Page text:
Arabic for Research Students

The courses are aimed at students in the University who need to access resources in Arabic for research purposes as part of their current course.

Here are some of the students who have attended the courses with information about their research and why they are learning Arabic:

Melissa Gatter, Faculty of Asian and Middle East Studies, MPhil, “Dar’awi Refugees and the Future of Syria”Melissa Gatter Arabic

“I work on the resilience of social networks among Syrians living in Jordan’s Za’atari refugee camp. My fieldwork aims to understand how social relationships vital to community life before statelessness transform in the space of the camp. I will examine how their transformation contributes to an understanding of how camp residents from Dar’a, Syria view the city’s future and its role in the changing political idea of Syria and Syrianness. I would like to expand my Arabic vocabulary, especially as I prepare for fieldwork in the refugee camp. For my research, I will also be using some contemporary sources in Arabic, such as newspapers and journal”.

 

Aline Khoury ArabicAline Khoury, Development Studies, PhD, ”The inclusion of vulnerable immigrants in the labour market in Brazil and in the UK”

“My research will deal with policies for inclusion of vulnerable immigrants and refugees in labour market in Brazil and in the UK. I will analyse how these governments have used migration policies according to internal market demands, and then propose alternatives to reach a more humanitarian approach, considering the immigrant beyond his/her role exclusively in the market. Arabic has been very helpful so far because a significant part of the immigrants with whom I deal come from Arabic speaking countries, especially Syria and Iraq. Although many of them speak some English, it is very useful to have notions in Arabic for my interviews. It can help to translate more precisely some specific terms, as well as to create more empathy with the interviewees. Besides that, I have always appreciated Arab culture and language, as I had Arab grandparents and I had great times travelling to the Middle East. I have studied basic Arabic in my hometown in Brazil, so the classes at the Centre have helped me a lot to keep practicing and to acquire new vocabulary quite fast. The teacher has been a very kind and patient teacher, motivating us to learn in a natural and dynamic way”.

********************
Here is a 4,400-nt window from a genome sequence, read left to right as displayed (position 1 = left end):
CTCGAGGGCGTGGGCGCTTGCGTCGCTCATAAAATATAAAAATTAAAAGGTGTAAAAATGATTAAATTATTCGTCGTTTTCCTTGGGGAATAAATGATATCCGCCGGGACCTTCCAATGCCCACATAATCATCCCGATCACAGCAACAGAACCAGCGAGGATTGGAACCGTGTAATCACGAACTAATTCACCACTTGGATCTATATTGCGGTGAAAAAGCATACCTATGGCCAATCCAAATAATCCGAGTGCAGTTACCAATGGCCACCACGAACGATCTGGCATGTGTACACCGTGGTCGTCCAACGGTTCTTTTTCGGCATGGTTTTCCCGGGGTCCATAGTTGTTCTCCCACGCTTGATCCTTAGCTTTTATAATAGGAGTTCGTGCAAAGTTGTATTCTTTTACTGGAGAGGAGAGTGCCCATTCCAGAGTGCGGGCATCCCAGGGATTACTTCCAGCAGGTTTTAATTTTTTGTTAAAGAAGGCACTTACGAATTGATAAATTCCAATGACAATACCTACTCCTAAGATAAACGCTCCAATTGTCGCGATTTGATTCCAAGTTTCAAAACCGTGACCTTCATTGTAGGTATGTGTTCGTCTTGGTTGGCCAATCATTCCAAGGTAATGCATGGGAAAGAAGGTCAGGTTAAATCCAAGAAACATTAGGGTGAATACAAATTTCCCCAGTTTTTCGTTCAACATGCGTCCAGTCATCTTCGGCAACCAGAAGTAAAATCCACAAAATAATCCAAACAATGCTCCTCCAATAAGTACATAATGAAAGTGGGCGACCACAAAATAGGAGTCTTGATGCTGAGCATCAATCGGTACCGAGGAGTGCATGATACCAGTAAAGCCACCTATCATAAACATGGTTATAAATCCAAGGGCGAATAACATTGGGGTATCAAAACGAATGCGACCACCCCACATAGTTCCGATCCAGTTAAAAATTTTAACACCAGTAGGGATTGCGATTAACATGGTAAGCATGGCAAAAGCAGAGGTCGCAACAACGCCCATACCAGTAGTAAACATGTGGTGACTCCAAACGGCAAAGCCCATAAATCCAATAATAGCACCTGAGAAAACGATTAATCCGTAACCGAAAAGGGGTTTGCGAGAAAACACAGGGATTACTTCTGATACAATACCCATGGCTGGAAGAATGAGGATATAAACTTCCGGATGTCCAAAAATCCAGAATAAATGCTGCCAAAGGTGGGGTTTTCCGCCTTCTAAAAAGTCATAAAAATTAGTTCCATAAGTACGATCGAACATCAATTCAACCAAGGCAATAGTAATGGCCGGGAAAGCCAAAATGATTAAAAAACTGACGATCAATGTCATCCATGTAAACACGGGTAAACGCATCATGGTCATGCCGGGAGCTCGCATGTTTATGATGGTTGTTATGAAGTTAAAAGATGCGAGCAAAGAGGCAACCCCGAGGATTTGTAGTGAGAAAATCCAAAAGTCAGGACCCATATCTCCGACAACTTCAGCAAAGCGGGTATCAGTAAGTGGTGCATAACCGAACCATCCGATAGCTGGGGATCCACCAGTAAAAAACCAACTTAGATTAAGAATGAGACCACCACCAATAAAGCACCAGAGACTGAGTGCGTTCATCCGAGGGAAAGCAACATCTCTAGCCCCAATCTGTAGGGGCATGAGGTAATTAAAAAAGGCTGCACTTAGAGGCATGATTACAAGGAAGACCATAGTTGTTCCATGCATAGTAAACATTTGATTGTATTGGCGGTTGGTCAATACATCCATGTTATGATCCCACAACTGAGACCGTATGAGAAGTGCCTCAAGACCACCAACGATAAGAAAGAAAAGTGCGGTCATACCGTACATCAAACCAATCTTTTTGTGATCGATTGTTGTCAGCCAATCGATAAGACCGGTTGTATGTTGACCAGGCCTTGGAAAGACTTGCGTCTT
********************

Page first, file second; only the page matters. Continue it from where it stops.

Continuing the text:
Katarzyna Sidlo, Visiting Scholar at the Centre of Islamic Studies at the University of Cambridge, a Research and Communications Associate at CASE – Center for Social and Economic Kasia Sidlo ArabicResearch, a Warsaw-based think tank, and a PhD candidate at the Faculty of Oriental Studies at the University of Warsaw

The classes were great, very helpful not only because I’ve learned some new things (although mostly refreshed properly my previous knowledge) but also because they helped me to work on my Arabic more regularly and motivated to revise new word on daily basis. My research interests focus on the political economy of the Middle East, Islamic banking and finance, economics of religion, and religious conversion. Because a lot of my work right now is based on early Arabic written sources, such as Sunna and historical, legal, and theological treaties, I really benefited form the classes, not least because it gave me an opportunity to practice speaking and use more modern language than I usually do in my research. I’ve also benefited greatly from grammar revision – perhaps not the most exciting part of the classes, but very useful for reading old texts.

Philip Rushworth, PhD Candidate, FAMES

My research looks at Syrian refugees who have come to Europe during the so-called ‘migrant crisis’. Syrians who attain refugee status and settle in Europe are often said to be ‘starting a new life’. I want to investigate what this means in reality: do Syrian refugees see their lives in these terms? What is actually entailed in starting a new life? What are the expectations of a new life in Europe? I explore this through a study of hope and its consequences. I am studying Arabic because it will be essential for the 12 months ethnographic fieldwork I plan to conduct in 2016/17 with Syrian refugees which this study will be based upon.

 

 

Elizabeth Elizabeth MarteijnMarteijn, Faculty of Divinity, PhD, “Local Palestinian Christians and the Authenticity of Christianity” (working title)

“As a student of Theology and Anthropology, the relationship between religion and culture is at the core of my research interests. In my doctoral work I would like to develop a theologically astute ethnography of the ‘why’ and ‘how’ of ordinary Palestinian Christians. This topic will be explored ‘from below’ by an extensive period of fieldwork among Palestinian Christians, in combination with library research on Israel-theology. Learning Arabic is an important element of my research, because I would like to conduct interviews with Palestinian Christians during my fieldwork. Not all Palestinians speak English, so I have to acquire some knowledge of Arabic myself. Learning another language is also a tool to understand a culture better, because a lot of cultural sensitivities are hidden in language. In addition, speaking the language of the community one studies is a good way to gain their trust. I am very pleased with the Arabic classes at CIS. The classes are designed for research students, so the size of the groups are small and the teacher listens to the individual needs of her students. The classes stimulated me to keep on practicing and enabled me to improve my Arabic quite fast. I would definitely recommend these classes to other research students who would like to use Arabic in their research”.